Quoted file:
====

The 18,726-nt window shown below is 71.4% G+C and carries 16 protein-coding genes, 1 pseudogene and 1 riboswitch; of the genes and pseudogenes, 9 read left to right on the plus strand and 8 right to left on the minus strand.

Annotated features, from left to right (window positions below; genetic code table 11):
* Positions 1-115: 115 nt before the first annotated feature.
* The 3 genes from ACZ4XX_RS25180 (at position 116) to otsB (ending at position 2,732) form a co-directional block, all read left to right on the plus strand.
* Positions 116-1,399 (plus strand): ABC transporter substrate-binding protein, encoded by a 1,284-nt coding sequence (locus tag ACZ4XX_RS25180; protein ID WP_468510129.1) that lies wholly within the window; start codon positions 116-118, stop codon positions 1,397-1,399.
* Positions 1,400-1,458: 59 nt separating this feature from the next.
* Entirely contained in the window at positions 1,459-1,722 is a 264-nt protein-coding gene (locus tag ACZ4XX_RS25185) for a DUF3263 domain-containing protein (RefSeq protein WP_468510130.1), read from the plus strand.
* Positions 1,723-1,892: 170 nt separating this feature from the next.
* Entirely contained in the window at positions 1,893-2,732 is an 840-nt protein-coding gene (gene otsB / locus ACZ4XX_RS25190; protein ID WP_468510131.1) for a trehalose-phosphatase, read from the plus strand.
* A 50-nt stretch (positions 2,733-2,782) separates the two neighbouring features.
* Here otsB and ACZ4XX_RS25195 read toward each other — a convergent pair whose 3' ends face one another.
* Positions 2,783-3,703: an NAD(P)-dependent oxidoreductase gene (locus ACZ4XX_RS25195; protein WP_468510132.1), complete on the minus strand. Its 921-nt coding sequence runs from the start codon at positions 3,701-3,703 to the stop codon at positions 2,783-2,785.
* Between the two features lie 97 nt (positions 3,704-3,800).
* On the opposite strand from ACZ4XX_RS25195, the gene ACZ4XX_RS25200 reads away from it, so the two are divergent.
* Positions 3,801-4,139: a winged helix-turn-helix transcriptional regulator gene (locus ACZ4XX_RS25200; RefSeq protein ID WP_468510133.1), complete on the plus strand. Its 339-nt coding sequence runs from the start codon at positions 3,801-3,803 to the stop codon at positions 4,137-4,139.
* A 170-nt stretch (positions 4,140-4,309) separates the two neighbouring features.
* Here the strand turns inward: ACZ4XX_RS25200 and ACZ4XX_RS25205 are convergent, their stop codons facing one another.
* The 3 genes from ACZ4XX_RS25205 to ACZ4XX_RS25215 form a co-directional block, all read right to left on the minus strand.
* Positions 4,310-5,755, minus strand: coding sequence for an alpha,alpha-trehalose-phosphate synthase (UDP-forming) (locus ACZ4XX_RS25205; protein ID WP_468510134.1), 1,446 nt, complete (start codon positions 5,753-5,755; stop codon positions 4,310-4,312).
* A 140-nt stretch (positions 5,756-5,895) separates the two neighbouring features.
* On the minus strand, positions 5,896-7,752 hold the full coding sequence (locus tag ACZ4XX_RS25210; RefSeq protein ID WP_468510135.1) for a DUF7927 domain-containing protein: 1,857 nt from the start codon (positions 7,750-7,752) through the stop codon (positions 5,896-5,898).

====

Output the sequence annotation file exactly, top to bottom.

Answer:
The 18,726-nt window shown below is 71.4% G+C and carries 16 protein-coding genes, 1 pseudogene and 1 riboswitch; of the genes and pseudogenes, 9 read left to right on the plus strand and 8 right to left on the minus strand.

Annotated features, from left to right (window positions below; genetic code table 11):
* Positions 1-115: 115 nt before the first annotated feature.
* The 3 genes from ACZ4XX_RS25180 (at position 116) to otsB (ending at position 2,732) form a co-directional block, all read left to right on the plus strand.
* Positions 116-1,399 (plus strand): ABC transporter substrate-binding protein, encoded by a 1,284-nt coding sequence (locus tag ACZ4XX_RS25180; protein ID WP_468510129.1) that lies wholly within the window; start codon positions 116-118, stop codon positions 1,397-1,399.
* Positions 1,400-1,458: 59 nt separating this feature from the next.
* Entirely contained in the window at positions 1,459-1,722 is a 264-nt protein-coding gene (locus tag ACZ4XX_RS25185) for a DUF3263 domain-containing protein (RefSeq protein WP_468510130.1), read from the plus strand.
* Positions 1,723-1,892: 170 nt separating this feature from the next.
* Entirely contained in the window at positions 1,893-2,732 is an 840-nt protein-coding gene (gene otsB / locus ACZ4XX_RS25190; protein ID WP_468510131.1) for a trehalose-phosphatase, read from the plus strand.
* A 50-nt stretch (positions 2,733-2,782) separates the two neighbouring features.
* Here otsB and ACZ4XX_RS25195 read toward each other — a convergent pair whose 3' ends face one another.
* Positions 2,783-3,703: an NAD(P)-dependent oxidoreductase gene (locus ACZ4XX_RS25195; protein WP_468510132.1), complete on the minus strand. Its 921-nt coding sequence runs from the start codon at positions 3,701-3,703 to the stop codon at positions 2,783-2,785.
* Between the two features lie 97 nt (positions 3,704-3,800).
* On the opposite strand from ACZ4XX_RS25195, the gene ACZ4XX_RS25200 reads away from it, so the two are divergent.
* Positions 3,801-4,139: a winged helix-turn-helix transcriptional regulator gene (locus ACZ4XX_RS25200; RefSeq protein ID WP_468510133.1), complete on the plus strand. Its 339-nt coding sequence runs from the start codon at positions 3,801-3,803 to the stop codon at positions 4,137-4,139.
* A 170-nt stretch (positions 4,140-4,309) separates the two neighbouring features.
* Here the strand turns inward: ACZ4XX_RS25200 and ACZ4XX_RS25205 are convergent, their stop codons facing one another.
* The 3 genes from ACZ4XX_RS25205 to ACZ4XX_RS25215 form a co-directional block, all read right to left on the minus strand.
* Positions 4,310-5,755, minus strand: coding sequence for an alpha,alpha-trehalose-phosphate synthase (UDP-forming) (locus ACZ4XX_RS25205; protein ID WP_468510134.1), 1,446 nt, complete (start codon positions 5,753-5,755; stop codon positions 4,310-4,312).
* A 140-nt stretch (positions 5,756-5,895) separates the two neighbouring features.
* On the minus strand, positions 5,896-7,752 hold the full coding sequence (locus tag ACZ4XX_RS25210; RefSeq protein ID WP_468510135.1) for a DUF7927 domain-containing protein: 1,857 nt from the start codon (positions 7,750-7,752) through the stop codon (positions 5,896-5,898).